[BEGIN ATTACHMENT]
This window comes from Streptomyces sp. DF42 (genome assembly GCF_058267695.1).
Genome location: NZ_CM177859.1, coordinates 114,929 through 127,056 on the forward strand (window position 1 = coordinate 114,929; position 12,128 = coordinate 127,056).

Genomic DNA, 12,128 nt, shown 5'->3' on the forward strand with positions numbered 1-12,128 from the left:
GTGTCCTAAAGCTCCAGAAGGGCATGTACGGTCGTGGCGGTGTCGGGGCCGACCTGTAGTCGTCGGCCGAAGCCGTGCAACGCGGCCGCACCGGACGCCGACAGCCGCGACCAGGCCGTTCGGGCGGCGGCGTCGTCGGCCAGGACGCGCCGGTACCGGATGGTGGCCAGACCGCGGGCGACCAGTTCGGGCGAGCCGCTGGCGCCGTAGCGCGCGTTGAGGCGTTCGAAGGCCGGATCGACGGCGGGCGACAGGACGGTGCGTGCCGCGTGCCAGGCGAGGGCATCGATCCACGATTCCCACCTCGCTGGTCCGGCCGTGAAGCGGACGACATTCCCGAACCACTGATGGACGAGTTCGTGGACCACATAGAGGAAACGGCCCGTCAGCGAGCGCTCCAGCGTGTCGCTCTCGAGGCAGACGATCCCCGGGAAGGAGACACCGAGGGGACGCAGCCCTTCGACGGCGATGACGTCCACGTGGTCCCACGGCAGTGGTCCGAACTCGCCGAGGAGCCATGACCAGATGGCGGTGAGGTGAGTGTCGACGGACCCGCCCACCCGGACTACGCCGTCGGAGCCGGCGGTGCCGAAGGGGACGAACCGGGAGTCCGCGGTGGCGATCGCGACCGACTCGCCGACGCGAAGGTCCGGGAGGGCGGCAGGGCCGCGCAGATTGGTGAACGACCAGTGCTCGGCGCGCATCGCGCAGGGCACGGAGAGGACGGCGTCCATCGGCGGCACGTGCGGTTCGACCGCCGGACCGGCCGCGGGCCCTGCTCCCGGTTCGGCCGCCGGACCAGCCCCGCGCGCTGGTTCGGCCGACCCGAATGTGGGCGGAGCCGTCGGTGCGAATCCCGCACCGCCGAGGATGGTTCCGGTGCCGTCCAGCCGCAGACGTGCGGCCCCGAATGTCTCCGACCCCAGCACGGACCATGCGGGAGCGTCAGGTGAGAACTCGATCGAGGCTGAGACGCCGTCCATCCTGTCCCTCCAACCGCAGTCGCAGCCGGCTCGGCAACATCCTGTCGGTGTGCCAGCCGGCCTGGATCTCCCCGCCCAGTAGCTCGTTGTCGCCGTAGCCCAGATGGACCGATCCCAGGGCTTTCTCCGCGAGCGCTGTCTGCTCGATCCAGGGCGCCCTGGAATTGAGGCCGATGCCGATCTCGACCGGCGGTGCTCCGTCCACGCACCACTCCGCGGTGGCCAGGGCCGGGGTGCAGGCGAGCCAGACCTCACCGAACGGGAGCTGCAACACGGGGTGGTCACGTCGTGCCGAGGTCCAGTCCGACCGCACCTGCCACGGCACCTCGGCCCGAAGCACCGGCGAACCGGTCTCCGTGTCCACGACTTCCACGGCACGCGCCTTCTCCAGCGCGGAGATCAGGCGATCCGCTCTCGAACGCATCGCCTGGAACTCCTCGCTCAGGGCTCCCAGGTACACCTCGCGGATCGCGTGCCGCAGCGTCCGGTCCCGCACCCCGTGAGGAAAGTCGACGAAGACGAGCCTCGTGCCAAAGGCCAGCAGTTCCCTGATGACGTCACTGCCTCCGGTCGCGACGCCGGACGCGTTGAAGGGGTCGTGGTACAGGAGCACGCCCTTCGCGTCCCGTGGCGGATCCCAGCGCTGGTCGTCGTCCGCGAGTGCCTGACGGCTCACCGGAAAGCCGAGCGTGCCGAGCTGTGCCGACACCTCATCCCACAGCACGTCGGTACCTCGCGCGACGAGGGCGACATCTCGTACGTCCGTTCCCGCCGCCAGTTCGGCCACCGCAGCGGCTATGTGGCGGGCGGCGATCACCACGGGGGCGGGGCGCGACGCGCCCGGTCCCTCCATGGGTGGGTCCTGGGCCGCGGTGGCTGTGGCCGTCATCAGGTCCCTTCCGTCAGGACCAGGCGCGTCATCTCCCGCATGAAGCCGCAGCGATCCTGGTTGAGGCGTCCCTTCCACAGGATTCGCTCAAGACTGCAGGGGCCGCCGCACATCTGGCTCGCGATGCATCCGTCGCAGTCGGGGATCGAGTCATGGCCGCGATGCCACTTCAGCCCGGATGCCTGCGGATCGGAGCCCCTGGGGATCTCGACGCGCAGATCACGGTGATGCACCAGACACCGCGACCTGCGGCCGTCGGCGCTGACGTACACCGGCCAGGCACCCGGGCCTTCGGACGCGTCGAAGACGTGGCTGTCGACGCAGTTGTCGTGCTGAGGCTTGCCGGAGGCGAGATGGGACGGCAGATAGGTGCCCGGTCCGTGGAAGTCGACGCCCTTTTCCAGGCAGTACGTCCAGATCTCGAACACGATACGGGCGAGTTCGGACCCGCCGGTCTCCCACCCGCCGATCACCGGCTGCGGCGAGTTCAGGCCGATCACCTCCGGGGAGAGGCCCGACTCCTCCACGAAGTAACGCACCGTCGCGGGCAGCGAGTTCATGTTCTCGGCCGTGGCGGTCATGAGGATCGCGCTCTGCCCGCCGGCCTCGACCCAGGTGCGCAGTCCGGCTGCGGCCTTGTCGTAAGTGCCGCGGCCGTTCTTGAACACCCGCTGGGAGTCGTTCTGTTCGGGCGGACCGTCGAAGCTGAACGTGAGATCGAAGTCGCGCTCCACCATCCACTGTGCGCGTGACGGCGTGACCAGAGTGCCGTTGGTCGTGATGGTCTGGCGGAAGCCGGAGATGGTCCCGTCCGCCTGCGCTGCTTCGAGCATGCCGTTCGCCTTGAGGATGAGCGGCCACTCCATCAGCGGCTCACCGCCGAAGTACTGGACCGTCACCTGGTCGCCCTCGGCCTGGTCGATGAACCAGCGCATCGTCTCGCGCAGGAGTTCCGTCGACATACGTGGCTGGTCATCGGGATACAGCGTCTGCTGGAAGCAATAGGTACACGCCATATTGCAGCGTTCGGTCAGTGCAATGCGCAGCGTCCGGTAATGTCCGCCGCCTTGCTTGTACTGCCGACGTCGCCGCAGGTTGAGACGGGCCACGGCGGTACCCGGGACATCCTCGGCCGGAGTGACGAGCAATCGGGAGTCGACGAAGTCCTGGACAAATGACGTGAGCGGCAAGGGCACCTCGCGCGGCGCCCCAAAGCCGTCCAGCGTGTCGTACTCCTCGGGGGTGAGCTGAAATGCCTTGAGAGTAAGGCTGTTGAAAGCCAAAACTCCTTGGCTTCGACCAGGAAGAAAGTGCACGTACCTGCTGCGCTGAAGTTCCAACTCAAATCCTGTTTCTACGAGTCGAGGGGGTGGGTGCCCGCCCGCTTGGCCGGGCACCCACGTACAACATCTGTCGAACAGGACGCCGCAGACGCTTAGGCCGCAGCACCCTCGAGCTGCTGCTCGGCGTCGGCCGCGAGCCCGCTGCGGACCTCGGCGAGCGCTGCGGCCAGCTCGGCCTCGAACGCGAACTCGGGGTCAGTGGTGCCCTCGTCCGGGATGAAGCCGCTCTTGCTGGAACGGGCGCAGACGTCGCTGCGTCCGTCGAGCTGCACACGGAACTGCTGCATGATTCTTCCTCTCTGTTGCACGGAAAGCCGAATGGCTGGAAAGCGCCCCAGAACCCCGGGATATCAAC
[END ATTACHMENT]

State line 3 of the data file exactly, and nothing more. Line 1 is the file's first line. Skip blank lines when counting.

Genomic DNA, 12,128 nt, shown 5'->3' on the forward strand with positions numbered 1-12,128 from the left: